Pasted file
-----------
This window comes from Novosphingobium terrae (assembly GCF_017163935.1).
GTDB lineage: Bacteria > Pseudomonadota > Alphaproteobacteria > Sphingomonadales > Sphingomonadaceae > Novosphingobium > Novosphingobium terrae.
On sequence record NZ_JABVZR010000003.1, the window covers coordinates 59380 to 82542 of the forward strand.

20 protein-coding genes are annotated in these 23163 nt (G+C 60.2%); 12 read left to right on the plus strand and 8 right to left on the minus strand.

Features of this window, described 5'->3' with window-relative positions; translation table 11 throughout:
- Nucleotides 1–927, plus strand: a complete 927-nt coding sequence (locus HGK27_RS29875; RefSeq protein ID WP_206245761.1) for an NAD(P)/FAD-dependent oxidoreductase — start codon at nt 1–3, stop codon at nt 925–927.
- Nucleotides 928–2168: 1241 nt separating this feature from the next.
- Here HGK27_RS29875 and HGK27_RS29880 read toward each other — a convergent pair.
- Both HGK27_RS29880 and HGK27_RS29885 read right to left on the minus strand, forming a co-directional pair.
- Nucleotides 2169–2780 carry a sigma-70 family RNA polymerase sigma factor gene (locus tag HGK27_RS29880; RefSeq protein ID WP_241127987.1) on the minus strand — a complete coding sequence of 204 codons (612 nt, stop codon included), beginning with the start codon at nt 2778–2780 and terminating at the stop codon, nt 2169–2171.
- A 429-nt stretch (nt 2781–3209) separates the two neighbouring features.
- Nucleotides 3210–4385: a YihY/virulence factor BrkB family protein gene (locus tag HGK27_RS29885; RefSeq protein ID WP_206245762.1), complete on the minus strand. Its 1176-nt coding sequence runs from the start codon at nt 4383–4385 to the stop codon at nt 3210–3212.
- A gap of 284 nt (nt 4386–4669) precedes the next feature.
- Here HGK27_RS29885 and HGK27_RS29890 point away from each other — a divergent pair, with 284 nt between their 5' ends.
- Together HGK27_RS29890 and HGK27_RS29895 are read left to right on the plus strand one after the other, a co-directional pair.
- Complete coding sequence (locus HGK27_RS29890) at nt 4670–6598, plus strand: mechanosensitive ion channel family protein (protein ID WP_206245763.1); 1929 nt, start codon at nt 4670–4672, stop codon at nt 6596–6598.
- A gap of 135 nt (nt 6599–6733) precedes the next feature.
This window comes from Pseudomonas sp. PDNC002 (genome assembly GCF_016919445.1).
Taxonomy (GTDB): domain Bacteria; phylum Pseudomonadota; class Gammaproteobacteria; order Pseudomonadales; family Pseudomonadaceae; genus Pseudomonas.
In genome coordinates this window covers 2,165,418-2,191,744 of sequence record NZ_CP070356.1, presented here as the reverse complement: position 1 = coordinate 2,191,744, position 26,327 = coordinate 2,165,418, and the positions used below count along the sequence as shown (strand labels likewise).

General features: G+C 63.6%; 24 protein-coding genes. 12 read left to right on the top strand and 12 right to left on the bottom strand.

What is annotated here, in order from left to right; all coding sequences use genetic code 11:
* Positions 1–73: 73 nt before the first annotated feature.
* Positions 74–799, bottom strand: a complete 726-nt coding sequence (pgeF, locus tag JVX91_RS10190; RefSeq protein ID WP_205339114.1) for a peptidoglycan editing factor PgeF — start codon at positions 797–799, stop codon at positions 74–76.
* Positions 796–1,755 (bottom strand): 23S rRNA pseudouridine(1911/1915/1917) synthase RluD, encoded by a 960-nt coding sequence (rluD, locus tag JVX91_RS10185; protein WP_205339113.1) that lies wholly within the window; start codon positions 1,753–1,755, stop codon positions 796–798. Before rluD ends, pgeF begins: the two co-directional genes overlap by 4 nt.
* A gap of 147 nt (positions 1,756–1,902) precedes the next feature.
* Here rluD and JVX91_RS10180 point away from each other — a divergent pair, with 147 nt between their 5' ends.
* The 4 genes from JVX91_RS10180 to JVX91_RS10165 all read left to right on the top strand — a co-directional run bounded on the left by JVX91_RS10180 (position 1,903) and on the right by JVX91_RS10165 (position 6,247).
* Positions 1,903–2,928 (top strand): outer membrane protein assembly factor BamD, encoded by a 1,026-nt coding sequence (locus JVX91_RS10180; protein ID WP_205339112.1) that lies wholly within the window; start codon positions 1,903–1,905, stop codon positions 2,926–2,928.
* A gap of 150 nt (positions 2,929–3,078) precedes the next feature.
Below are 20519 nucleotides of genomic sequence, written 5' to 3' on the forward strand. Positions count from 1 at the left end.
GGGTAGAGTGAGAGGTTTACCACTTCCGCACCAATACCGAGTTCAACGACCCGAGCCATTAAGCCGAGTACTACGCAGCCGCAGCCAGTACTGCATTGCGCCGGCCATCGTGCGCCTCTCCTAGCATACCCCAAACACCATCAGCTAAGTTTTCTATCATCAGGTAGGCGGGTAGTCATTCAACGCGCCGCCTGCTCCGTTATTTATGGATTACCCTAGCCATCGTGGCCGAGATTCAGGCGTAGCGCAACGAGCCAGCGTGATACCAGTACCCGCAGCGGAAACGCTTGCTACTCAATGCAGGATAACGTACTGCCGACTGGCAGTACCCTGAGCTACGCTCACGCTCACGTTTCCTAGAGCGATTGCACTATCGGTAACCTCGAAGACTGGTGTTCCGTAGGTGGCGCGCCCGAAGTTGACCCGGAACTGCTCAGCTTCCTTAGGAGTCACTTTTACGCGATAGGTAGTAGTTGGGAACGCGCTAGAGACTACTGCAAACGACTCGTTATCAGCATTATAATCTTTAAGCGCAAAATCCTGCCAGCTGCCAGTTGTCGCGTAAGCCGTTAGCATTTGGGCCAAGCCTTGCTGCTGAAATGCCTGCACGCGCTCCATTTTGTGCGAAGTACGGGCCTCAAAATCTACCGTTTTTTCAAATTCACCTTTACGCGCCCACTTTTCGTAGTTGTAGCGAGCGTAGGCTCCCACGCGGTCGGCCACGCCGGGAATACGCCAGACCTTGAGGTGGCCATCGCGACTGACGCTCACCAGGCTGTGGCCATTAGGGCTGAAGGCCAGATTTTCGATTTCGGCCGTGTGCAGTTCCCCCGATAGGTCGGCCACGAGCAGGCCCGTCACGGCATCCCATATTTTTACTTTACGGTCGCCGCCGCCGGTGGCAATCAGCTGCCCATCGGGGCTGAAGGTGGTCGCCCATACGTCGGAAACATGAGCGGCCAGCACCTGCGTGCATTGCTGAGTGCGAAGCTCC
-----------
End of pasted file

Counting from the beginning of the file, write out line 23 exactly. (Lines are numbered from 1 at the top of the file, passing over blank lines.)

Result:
* Positions 1–73: 73 nt before the first annotated feature.